Canine parvovirus: An update on variants

Canine parvovirus: An update on variants

A review of what's happening with canine parvovirus in the United States.
source-image
Aug 01, 2009

Q: Please review what's happening with canine parvovirus in the United States.

A: Dr. Sanjay Kapil gave an excellent lecture on "Canine parvovirus variants circulating in the United States (2006-2008)" at this year's American College of Veterinary Internal Medicine Forum in Montreal, Canada. Here are some relevant points from it:

Canine parvovirus (CPV) emerged as a new pathogen of dogs in the 1970s. Today, it is the most common viral disease of dogs. There are two canine parvoviruses: canine parvovirus-1 (minute virus of canines) and canine parvovirus-2, the primary cause of puppy enteritis, morbidity and mortality. CPV-1 and CPV-2 are antigenically and genetically different.

Canine parvovirus contains a single-stranded DNA of about 5,000 bases. This small virus has only major proteins, viral protein 1 (VP1) and viral protein 2 (VP2). CPV is a non-enveloped virus that is resistant to lipid solvents, temperature and pH changes. Due to a compact DNA genome, parvovirus has high physical resistance.

CPV-2 can survive in the kennel environment for months or years. If the kennel is not properly cleaned, the virus can be transmitted to the next batch of naïve puppies.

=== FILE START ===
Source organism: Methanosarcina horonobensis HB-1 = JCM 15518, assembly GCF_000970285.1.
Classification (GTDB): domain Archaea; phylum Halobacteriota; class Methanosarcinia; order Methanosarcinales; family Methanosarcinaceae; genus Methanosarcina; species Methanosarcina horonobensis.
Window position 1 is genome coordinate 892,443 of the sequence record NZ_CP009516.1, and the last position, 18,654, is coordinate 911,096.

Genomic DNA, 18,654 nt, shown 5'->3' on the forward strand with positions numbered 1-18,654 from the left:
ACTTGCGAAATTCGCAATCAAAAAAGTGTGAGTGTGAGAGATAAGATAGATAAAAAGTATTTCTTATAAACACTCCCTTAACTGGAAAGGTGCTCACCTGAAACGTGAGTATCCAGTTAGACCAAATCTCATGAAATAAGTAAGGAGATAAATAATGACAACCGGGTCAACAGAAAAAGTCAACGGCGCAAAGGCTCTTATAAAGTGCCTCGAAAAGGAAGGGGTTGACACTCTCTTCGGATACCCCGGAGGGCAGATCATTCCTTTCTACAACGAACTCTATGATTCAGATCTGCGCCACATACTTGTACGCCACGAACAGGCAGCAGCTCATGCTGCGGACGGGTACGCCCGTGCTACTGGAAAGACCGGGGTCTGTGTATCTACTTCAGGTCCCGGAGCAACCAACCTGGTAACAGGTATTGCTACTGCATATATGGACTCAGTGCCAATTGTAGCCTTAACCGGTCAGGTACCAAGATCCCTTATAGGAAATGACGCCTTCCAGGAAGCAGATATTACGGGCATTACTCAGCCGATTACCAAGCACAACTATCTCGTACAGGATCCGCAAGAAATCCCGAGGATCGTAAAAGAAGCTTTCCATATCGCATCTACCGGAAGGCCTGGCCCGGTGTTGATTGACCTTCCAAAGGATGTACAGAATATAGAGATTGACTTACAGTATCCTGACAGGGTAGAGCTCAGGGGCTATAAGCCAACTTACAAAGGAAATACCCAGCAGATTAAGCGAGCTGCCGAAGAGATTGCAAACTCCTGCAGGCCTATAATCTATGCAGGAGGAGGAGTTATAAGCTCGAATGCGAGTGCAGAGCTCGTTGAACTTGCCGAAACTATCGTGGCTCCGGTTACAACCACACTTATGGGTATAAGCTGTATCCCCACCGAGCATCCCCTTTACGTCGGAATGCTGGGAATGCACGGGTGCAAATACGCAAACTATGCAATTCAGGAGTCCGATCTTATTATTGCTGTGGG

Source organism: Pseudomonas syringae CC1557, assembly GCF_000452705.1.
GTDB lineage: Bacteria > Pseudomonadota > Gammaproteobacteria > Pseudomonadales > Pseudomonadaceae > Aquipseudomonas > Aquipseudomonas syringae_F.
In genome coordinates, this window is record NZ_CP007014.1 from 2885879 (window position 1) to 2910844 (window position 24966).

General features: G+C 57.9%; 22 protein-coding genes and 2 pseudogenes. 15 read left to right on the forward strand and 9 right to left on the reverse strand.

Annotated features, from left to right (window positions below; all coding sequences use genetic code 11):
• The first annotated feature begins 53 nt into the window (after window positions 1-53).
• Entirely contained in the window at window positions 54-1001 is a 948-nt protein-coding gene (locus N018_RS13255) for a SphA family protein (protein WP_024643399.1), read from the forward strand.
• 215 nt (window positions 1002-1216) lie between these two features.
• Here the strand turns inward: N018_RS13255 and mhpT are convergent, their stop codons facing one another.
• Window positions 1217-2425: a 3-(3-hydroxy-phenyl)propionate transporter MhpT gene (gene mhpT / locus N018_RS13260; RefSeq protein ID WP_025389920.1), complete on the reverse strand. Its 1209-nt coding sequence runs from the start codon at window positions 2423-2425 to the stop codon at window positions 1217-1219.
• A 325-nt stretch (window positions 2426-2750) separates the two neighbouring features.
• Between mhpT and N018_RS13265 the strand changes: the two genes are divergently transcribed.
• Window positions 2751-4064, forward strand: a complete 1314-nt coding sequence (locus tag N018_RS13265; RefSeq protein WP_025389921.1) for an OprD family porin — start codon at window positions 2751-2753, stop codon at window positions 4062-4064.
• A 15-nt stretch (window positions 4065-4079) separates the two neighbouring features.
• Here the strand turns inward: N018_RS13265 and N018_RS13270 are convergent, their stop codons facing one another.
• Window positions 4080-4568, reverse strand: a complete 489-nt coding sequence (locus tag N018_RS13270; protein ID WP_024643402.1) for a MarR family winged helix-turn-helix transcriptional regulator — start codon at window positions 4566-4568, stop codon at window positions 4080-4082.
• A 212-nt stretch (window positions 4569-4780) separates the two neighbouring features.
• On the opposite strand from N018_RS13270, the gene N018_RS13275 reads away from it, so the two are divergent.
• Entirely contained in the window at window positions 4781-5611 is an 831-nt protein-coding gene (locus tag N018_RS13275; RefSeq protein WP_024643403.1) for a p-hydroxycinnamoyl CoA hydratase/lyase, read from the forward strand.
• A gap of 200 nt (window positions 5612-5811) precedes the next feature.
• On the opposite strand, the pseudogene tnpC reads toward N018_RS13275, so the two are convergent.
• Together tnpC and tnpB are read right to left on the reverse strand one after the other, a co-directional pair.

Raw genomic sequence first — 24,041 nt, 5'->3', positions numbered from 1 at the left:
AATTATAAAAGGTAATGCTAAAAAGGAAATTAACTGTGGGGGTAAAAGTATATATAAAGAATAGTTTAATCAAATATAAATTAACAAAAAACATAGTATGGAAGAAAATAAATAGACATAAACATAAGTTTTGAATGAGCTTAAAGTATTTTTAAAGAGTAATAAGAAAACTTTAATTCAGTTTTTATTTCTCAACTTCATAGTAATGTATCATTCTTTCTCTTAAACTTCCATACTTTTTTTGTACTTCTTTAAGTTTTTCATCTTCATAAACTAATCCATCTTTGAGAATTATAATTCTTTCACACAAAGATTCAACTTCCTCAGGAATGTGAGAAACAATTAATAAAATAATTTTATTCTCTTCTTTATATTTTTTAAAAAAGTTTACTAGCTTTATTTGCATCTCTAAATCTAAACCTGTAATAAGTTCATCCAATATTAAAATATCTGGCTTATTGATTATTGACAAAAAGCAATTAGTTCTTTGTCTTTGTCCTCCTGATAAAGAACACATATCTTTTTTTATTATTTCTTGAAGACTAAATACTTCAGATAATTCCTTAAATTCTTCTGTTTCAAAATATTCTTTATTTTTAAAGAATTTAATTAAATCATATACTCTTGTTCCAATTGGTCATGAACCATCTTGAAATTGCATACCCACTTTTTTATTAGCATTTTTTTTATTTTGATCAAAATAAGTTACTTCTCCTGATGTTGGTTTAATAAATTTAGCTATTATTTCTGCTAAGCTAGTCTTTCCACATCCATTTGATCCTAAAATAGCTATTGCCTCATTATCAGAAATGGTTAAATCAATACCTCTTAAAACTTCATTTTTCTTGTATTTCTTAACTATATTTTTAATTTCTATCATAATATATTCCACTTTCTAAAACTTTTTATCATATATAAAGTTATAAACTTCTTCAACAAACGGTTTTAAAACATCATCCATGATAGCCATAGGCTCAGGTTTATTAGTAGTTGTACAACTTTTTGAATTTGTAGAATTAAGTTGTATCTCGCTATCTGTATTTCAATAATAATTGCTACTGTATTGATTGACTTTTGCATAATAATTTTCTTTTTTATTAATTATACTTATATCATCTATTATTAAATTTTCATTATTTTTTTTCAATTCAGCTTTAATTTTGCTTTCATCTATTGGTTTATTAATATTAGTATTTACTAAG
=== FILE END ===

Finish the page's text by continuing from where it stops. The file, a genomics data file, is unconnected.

Canine parvovirus genome tends to mutate at critical amino acids (about 10 residues) of VP-2 capsid protein.

Evolution of CPV-2 in the last 30 years

A CPV-2 pandemic began in 1977. It was associated with high mortality due to hemorrhagic diarrhea and myocarditis. The virus probably originated from a carnivore parvovirus (feline panleukopenia, mink parvovirus or blue fox parvovirus).

These viruses have high genetic similarity (99 percent). However, they have biological differences, such as differences in the suitable pH for maximum hemagglutination activity. For example, based on a recent study, feline parvovirus interacts with transferrin receptor at a pH of 6.5. However, a recent CPV-2c can interact with transferrin from pH (3-8).

These genetically closely related viruses have acquired host-range differences due to single-point mutations on the VP2 protein. The prototype CPV-2 isolates did not infect cats but could grow in feline cell lines such as Crandall Reese feline kidney (CRFK) cell line. CPV-2 soon acquired the ability to infect cats by point mutations that broadened the host range.

By 1982, a genetic variant emerged that had amino-acid changes at positions 87, 101, 300, 305 and 555 of the VP2 protein. This genetic variant was designated CPV-2a to distinguish it from the original CPV-2. CPV-2a had acquired the ability to infect cats, and it had isoleucine instead of valine at position 555 of the VP2 protein.

In 1985, another genetic variant designated CPV-2b emerged, spreading worldwide. It is the major genotype of CPV-2 in the United States. In 2000, Dr. Buonavoglia from Bari, Italy, reported a new genotype of CPV-2 that had glutamic acid at position 426 of the VP2. This virus is the second major genotype of CPV-2 in the United States. CPV-2c has now been documented on all continents except Australia. In addition to natural evolution of CPV-2, there are other mechanisms of antigenic and genetic changes in the current CPV-2 isolates.